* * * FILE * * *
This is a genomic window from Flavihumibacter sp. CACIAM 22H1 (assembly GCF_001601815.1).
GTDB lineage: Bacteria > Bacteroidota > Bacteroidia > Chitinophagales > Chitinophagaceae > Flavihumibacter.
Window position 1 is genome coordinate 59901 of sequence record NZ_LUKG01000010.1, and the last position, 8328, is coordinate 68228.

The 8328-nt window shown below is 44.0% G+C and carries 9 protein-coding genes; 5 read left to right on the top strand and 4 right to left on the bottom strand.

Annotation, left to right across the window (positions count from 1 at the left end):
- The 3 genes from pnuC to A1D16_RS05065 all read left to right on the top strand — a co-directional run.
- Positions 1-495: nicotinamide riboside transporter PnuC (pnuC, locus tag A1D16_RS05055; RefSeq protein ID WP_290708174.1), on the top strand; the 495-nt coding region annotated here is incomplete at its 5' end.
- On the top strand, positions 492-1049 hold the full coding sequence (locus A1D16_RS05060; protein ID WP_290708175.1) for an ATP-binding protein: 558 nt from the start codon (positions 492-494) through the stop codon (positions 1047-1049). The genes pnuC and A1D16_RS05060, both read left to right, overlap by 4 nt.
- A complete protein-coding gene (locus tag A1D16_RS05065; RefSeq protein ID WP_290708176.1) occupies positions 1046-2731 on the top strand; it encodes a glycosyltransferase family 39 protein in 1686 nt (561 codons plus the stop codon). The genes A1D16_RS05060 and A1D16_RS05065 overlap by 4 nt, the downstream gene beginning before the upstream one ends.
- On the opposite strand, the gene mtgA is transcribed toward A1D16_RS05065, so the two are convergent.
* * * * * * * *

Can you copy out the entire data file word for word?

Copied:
This is a genomic window from Flavihumibacter sp. CACIAM 22H1 (assembly GCF_001601815.1).
GTDB lineage: Bacteria > Bacteroidota > Bacteroidia > Chitinophagales > Chitinophagaceae > Flavihumibacter.
Window position 1 is genome coordinate 59901 of sequence record NZ_LUKG01000010.1, and the last position, 8328, is coordinate 68228.

The 8328-nt window shown below is 44.0% G+C and carries 9 protein-coding genes; 5 read left to right on the top strand and 4 right to left on the bottom strand.

Annotation, left to right across the window (positions count from 1 at the left end):
- The 3 genes from pnuC to A1D16_RS05065 all read left to right on the top strand — a co-directional run.
- Positions 1-495: nicotinamide riboside transporter PnuC (pnuC, locus tag A1D16_RS05055; RefSeq protein ID WP_290708174.1), on the top strand; the 495-nt coding region annotated here is incomplete at its 5' end.
- On the top strand, positions 492-1049 hold the full coding sequence (locus A1D16_RS05060; protein ID WP_290708175.1) for an ATP-binding protein: 558 nt from the start codon (positions 492-494) through the stop codon (positions 1047-1049). The genes pnuC and A1D16_RS05060, both read left to right, overlap by 4 nt.
- A complete protein-coding gene (locus tag A1D16_RS05065; RefSeq protein ID WP_290708176.1) occupies positions 1046-2731 on the top strand; it encodes a glycosyltransferase family 39 protein in 1686 nt (561 codons plus the stop codon). The genes A1D16_RS05060 and A1D16_RS05065 overlap by 4 nt, the downstream gene beginning before the upstream one ends.
- On the opposite strand, the gene mtgA is transcribed toward A1D16_RS05065, so the two are convergent.